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Cooper v. Concordia Parish Correctional

United States District Court, W.D. Louisiana, Alexandria Division

June 18, 2016

CHAD COOPER, Plaintiff
v.
CONCORDIA PARISH CORRECTIONAL, ET AL., Defendants

          DEE D. DRELL JUDGE

          REPORT AND RECOMMENDATION

          Joseph H.L. Perez-Montes United States Magistrate Judge

         Before the Court is a civil rights complaint (42 U.S.C. § 1983) filed by pro se Plaintiff Chad Cooper (“Cooper”). Cooper is a pretrial detainee incarcerated at the Concordia Parish Correctional Facility in Ferriday, Louisiana. Cooper complains that his constitutional rights were violated by the facility's nurses and Lt. Seyfarth.

         Because Cooper cannot establish a constitutional violation or a physical injury, his complaint should be dismissed.

         I. Background

         Cooper alleges that he “passed out” in his dorm. (Doc. 1, p. 3). Other inmates notified the officers, who brought a wheelchair and transported Cooper to check his blood pressure. (Doc. 1, p. 3). Cooper was advised that he would see a nurse in the morning. Cooper did not see a nurse until he filed a grievance approximately 10 days later. (Doc. 1, p. 3).

         Cooper seeks monetary damages and an apology from the medical staff.

         II. Law and Analysis

         A. Cooper's complaint is subject to screening under §§ 1915(e)(2) and 1915A.

         Cooper is an inmate who has been allowed to proceed in forma pauperis. (Doc. 8). As a prisoner seeking redress from an officer or employee of a governmental entity, Cooper's complaint is subject to preliminary screening pursuant to 28 U.S.C. § 1915A. See Martin v. Scott, 156 F.3d 578, 579-80 (5th Cir. 1998) (per curiam). Because he is proceeding in forma pauperis, Cooper's complaint is also subject to screening under § 1915(e)(2). Both §§ 1915(e)(2)(B) and 1915A(b) provide for sua sponte dismissal of the complaint, or any portion thereof, if the Court finds it is frivolous or malicious, if it fails to state a claim upon which relief may be granted, or if it seeks monetary relief against a defendant who is immune from such relief.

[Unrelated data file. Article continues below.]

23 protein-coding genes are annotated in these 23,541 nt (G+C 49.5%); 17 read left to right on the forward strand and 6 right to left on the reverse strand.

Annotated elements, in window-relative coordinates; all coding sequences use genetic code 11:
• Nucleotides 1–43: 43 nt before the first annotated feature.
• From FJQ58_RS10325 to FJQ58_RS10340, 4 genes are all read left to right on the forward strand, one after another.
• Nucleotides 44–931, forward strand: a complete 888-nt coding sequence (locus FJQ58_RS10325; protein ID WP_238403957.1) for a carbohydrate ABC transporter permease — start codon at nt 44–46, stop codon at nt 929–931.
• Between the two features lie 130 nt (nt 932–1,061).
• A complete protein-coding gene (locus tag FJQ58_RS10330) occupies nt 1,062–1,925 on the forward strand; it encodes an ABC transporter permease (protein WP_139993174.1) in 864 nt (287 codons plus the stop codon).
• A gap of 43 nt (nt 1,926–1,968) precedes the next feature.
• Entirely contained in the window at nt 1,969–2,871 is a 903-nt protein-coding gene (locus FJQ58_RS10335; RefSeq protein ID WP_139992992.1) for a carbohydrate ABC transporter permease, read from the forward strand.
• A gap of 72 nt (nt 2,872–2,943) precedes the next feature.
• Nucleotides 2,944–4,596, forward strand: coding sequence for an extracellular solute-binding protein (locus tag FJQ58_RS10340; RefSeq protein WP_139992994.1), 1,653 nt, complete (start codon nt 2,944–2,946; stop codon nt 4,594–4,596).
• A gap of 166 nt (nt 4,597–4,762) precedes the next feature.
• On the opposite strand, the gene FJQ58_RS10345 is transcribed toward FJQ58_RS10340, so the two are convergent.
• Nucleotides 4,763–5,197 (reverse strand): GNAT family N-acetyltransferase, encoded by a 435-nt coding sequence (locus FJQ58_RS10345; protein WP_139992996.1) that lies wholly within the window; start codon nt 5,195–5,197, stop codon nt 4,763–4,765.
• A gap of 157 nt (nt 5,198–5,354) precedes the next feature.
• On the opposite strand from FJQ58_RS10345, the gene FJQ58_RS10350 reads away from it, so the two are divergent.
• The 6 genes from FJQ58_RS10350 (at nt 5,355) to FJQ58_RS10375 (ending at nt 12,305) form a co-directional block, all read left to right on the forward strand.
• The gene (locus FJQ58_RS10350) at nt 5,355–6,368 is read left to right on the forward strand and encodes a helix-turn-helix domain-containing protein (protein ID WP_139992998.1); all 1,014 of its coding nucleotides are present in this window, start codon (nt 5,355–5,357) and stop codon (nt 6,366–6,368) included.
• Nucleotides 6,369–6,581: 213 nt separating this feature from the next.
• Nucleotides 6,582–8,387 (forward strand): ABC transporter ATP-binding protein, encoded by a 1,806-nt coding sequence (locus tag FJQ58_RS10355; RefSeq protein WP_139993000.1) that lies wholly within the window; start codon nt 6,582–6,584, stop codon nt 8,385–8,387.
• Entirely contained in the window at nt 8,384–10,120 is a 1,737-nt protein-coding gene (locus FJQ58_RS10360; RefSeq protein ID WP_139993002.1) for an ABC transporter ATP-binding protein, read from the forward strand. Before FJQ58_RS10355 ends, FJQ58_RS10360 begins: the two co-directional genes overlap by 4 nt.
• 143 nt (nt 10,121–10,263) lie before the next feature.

A complaint is frivolous when it “lacks an arguable basis either in law or in fact.” Neitzke v. Williams, 490 U.S. 319, 325 (1989). A claim lacks an arguable basis in law when it is “based on an indisputably meritless legal theory.” Id. at 327. A complaint fails to state a claim upon which relief may be granted when it fails to plead “enough facts to state a claim to relief that is plausible on its face.” Bell Atl. Corp. v. Twombly, 550 U.S. 544, 570 (2007); Ashcroft v. Iqbal, 556 U.S. 662 (2009).

         B. Cooper has not alleged deliberate indifference with respect to the delay in medical care.

         Pretrial detainees are protected by the Due Process Clause of the Fourteenth Amendment. Cupit v. Jones, 835 F.2d 82, 84-85 (5th Cir. 1987). To succeed in a § 1983 action based on “episodic acts or omissions” in violation of Fourteenth Amendment rights, a pretrial detainee must show subjective deliberate indifference by the defendants. Hare v. City of Corinth, 74 F.3d 633, 643 (5th Cir. 1996) (en banc). That is, the plaintiff must show that the official knew of and disregarded a substantial risk of serious harm. See Domino v. Tex. Dep't of Criminal Justice, 239 F.3d 752, 755 (5th Cir. 2001). “Actions and decisions by officials that are merely inept, erroneous, ineffective, or negligent do not amount to deliberate indifference.” Alton v. Tex. A & M Univ., 168 F.3d 196, 201 (5th Cir. 1999). To reach the level of deliberate indifference, official conduct must be “wanton, ” which is defined to mean “reckless.” Johnson v. Treen, 759 F.2d 1236, 1238 (5th Cir. 1985).

         To establish liability based on a delay in medical treatment, a plaintiff must show deliberate indifference to serious medical needs that resulted in substantial harm. Easter v. Powell, 467 F.3d 459, 464 (5th Cir. 2006). Cooper alleges that, prior to his episode of fainting, he had a cold. When he was examined by the nurse, he was diagnosed with vertigo. (Doc. 1, p. 3). First, it is doubtful that vertigo and a cold amount to a serious medical need. Cf. Diaz v. Martel, 2:10-CV-1388, 2014 WL 3849932, at *14 (E.D. Cal. Aug. 5, 2014) (degenerative disc disease, shoulder tendinitis, and vertigo are serious medical needs); Lemaire v. Maass, 745 F.Supp. 623, 636 n. 8 (D. Ore. 1990), vacated on other grounds, 12 F.3d 1444 (9th Cir. 1993) (depression in ...


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